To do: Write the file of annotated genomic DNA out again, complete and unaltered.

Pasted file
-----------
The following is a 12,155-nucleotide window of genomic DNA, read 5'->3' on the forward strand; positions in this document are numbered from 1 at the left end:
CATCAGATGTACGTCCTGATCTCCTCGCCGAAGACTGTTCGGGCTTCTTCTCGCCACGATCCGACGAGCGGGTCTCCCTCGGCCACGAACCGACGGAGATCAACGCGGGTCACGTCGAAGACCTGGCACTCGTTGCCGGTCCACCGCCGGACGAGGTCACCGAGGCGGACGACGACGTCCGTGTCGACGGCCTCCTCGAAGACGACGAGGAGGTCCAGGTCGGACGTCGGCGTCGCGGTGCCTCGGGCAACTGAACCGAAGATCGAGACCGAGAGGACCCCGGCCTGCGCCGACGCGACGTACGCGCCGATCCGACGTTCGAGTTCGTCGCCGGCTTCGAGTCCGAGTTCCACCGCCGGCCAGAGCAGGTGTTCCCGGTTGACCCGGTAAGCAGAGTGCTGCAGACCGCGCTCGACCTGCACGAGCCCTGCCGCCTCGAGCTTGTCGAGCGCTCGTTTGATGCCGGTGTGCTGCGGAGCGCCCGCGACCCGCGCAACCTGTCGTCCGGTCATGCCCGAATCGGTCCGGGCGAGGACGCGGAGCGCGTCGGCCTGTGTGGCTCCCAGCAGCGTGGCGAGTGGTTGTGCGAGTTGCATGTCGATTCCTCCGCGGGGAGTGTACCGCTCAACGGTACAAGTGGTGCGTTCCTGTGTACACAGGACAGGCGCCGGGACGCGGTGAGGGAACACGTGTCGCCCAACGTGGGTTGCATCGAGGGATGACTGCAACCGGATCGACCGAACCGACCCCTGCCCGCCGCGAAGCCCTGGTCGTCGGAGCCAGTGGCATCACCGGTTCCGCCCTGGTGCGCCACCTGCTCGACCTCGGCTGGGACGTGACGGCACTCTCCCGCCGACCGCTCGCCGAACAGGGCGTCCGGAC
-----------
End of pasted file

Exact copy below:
The following is a 12,155-nucleotide window of genomic DNA, read 5'->3' on the forward strand; positions in this document are numbered from 1 at the left end:
CATCAGATGTACGTCCTGATCTCCTCGCCGAAGACTGTTCGGGCTTCTTCTCGCCACGATCCGACGAGCGGGTCTCCCTCGGCCACGAACCGACGGAGATCAACGCGGGTCACGTCGAAGACCTGGCACTCGTTGCCGGTCCACCGCCGGACGAGGTCACCGAGGCGGACGACGACGTCCGTGTCGACGGCCTCCTCGAAGACGACGAGGAGGTCCAGGTCGGACGTCGGCGTCGCGGTGCCTCGGGCAACTGAACCGAAGATCGAGACCGAGAGGACCCCGGCCTGCGCCGACGCGACGTACGCGCCGATCCGACGTTCGAGTTCGTCGCCGGCTTCGAGTCCGAGTTCCACCGCCGGCCAGAGCAGGTGTTCCCGGTTGACCCGGTAAGCAGAGTGCTGCAGACCGCGCTCGACCTGCACGAGCCCTGCCGCCTCGAGCTTGTCGAGCGCTCGTTTGATGCCGGTGTGCTGCGGAGCGCCCGCGACCCGCGCAACCTGTCGTCCGGTCATGCCCGAATCGGTCCGGGCGAGGACGCGGAGCGCGTCGGCCTGTGTGGCTCCCAGCAGCGTGGCGAGTGGTTGTGCGAGTTGCATGTCGATTCCTCCGCGGGGAGTGTACCGCTCAACGGTACAAGTGGTGCGTTCCTGTGTACACAGGACAGGCGCCGGGACGCGGTGAGGGAACACGTGTCGCCCAACGTGGGTTGCATCGAGGGATGACTGCAACCGGATCGACCGAACCGACCCCTGCCCGCCGCGAAGCCCTGGTCGTCGGAGCCAGTGGCATCACCGGTTCCGCCCTGGTGCGCCACCTGCTCGACCTCGGCTGGGACGTGACGGCACTCTCCCGCCGACCGCTCGCCGAACAGGGCGTCCGGAC